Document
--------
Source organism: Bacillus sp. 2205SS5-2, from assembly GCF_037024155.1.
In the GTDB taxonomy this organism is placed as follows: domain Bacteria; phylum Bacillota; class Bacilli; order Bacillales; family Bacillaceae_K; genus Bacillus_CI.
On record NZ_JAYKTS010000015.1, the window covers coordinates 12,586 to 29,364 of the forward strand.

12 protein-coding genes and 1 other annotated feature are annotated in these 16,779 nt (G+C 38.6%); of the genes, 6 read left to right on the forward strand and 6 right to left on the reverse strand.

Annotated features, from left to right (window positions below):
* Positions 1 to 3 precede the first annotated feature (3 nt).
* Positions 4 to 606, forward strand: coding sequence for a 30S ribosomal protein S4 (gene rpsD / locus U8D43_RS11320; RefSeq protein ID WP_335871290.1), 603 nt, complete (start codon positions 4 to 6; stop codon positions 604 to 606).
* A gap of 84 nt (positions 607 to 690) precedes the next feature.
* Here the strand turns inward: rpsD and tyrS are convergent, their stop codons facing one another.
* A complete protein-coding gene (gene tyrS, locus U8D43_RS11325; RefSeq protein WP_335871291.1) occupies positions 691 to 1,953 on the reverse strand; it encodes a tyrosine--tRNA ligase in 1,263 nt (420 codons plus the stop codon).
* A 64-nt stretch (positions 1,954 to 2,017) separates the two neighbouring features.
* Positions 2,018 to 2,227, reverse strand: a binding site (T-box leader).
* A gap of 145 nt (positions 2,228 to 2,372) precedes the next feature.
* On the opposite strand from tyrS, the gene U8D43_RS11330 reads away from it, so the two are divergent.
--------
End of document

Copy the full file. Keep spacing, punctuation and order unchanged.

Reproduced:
Source organism: Bacillus sp. 2205SS5-2, from assembly GCF_037024155.1.
In the GTDB taxonomy this organism is placed as follows: domain Bacteria; phylum Bacillota; class Bacilli; order Bacillales; family Bacillaceae_K; genus Bacillus_CI.
On record NZ_JAYKTS010000015.1, the window covers coordinates 12,586 to 29,364 of the forward strand.

12 protein-coding genes and 1 other annotated feature are annotated in these 16,779 nt (G+C 38.6%); of the genes, 6 read left to right on the forward strand and 6 right to left on the reverse strand.

Annotated features, from left to right (window positions below):
* Positions 1 to 3 precede the first annotated feature (3 nt).
* Positions 4 to 606, forward strand: coding sequence for a 30S ribosomal protein S4 (gene rpsD / locus U8D43_RS11320; RefSeq protein ID WP_335871290.1), 603 nt, complete (start codon positions 4 to 6; stop codon positions 604 to 606).
* A gap of 84 nt (positions 607 to 690) precedes the next feature.
* Here the strand turns inward: rpsD and tyrS are convergent, their stop codons facing one another.
* A complete protein-coding gene (gene tyrS, locus U8D43_RS11325; RefSeq protein WP_335871291.1) occupies positions 691 to 1,953 on the reverse strand; it encodes a tyrosine--tRNA ligase in 1,263 nt (420 codons plus the stop codon).
* A 64-nt stretch (positions 1,954 to 2,017) separates the two neighbouring features.
* Positions 2,018 to 2,227, reverse strand: a binding site (T-box leader).
* A gap of 145 nt (positions 2,228 to 2,372) precedes the next feature.
* On the opposite strand from tyrS, the gene U8D43_RS11330 reads away from it, so the two are divergent.